Judge rejects lawsuit targeting mine operations, coal plant on Navajo land
- According to U.S. News & World Report, a U.S. district judge has rejected environmental groups' lawsuit targeting operations at the Navajo Mine and the Four Corners Power Plant in New Mexico.
- In 2015, the U.S. Department of Interior approved a 25-year site lease extension with the Navajo Nation, allowing operations at the mine and plant to continue. Environmental groups, however, argued the agency failed to consider clean energy alternatives to the coal facility.
- This week, in the District Court for the District of Arizona, Judge Steven Logan ruled the lawsuit could not move ahead because the mine is owned by the Navajo Nation which is exempt from such legal challenges.
Logan on Monday ruled the case could not move forward without the coal mine as a defendant — and because it is a corporation formed by the Navajo Nation to purchase the mine from BHP Billiton, it is immune to such challenges.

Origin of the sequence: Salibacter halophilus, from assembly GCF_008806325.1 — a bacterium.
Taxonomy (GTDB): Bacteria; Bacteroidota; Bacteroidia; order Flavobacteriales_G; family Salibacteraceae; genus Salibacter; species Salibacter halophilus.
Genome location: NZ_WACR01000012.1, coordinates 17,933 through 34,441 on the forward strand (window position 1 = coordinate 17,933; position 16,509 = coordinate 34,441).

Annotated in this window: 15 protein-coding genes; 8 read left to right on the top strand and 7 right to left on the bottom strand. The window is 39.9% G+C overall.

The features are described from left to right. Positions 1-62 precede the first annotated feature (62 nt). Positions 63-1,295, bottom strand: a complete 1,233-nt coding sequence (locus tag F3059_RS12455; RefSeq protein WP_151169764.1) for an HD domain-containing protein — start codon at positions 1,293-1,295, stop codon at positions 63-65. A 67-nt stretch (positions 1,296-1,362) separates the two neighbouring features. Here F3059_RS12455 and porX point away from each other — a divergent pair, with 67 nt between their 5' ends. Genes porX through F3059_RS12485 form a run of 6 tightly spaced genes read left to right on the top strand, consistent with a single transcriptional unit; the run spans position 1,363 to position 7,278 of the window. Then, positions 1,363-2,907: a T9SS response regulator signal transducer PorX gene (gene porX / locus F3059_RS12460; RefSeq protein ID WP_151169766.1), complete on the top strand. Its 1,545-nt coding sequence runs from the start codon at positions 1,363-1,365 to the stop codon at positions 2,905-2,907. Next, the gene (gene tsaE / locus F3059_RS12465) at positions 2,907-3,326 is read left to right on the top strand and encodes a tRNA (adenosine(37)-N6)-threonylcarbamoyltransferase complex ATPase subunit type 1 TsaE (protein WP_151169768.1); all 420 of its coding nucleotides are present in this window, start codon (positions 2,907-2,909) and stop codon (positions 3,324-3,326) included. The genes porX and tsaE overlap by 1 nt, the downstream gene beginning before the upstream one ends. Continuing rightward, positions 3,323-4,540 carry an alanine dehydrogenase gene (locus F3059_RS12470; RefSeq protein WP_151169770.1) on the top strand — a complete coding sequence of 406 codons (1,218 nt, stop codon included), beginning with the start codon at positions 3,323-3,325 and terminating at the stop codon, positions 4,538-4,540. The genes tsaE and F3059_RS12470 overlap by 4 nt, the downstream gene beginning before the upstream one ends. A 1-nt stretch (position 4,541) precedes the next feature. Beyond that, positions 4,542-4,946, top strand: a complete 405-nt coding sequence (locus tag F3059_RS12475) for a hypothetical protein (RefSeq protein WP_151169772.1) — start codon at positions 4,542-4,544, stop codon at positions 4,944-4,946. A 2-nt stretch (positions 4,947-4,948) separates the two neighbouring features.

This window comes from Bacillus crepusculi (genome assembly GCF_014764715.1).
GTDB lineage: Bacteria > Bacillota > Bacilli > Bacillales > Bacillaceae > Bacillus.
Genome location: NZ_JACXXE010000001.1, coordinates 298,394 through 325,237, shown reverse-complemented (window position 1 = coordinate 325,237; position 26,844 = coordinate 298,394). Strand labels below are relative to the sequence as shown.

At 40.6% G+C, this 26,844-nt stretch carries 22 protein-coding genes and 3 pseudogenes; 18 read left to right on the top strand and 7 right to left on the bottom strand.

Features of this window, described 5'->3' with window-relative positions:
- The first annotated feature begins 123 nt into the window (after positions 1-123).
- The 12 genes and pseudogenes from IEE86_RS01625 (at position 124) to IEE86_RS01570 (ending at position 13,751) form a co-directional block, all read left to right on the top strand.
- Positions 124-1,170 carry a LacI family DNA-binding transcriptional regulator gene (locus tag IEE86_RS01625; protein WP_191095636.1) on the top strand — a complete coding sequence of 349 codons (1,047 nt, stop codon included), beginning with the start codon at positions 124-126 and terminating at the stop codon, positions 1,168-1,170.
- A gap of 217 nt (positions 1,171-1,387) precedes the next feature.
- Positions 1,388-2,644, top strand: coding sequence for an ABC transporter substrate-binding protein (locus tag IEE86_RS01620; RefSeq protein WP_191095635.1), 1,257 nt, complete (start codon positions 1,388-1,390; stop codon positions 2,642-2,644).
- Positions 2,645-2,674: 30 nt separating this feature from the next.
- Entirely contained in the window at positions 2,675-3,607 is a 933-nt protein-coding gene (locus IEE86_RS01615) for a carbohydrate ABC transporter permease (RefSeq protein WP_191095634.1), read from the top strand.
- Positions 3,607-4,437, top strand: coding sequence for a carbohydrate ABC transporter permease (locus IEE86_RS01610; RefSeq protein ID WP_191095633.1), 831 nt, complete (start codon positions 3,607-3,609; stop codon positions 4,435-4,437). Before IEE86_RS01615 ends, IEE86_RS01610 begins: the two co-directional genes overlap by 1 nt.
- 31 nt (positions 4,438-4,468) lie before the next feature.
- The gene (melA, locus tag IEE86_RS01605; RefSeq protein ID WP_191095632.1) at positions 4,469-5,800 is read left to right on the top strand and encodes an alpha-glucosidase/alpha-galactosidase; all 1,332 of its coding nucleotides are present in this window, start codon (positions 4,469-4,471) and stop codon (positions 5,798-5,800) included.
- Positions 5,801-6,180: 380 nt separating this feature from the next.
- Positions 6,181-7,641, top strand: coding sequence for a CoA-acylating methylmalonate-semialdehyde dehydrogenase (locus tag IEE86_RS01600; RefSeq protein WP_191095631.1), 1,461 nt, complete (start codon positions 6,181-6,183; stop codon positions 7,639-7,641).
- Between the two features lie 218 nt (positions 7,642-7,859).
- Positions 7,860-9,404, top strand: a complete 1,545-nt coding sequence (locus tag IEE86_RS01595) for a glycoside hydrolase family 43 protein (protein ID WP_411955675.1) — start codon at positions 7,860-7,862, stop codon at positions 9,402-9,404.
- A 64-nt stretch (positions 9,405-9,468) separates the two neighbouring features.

It is the most recent win for the tribe, which derives significant revenues from power plants on its lands. APS, which owns Four Corners, says the lease will direct more than $200 million to the Navajo Nation over 25 years.
In June, the Navajo Council approved a new lease for a 2,250 MW coal plant, the Navajo Generating Station, allowing it to continue serving Salt River Project customers. That plant provides about $30 million in revenue each year to the Navajo Nation.
In their lawsuit, conservation groups argued Four Corners, along with the San Juan Generating Station,was impacting air and water quality in the region — including parts of New Mexico, Arizona, Colorado and Utah.
Four Corners is owned by several utilities and receives its fuel solely from the Navajo Tribal Coal Lease area.
- U.S. News & World Report US Judge Cites Tribal Sovereignty in Dismissing Coal Lawsuit
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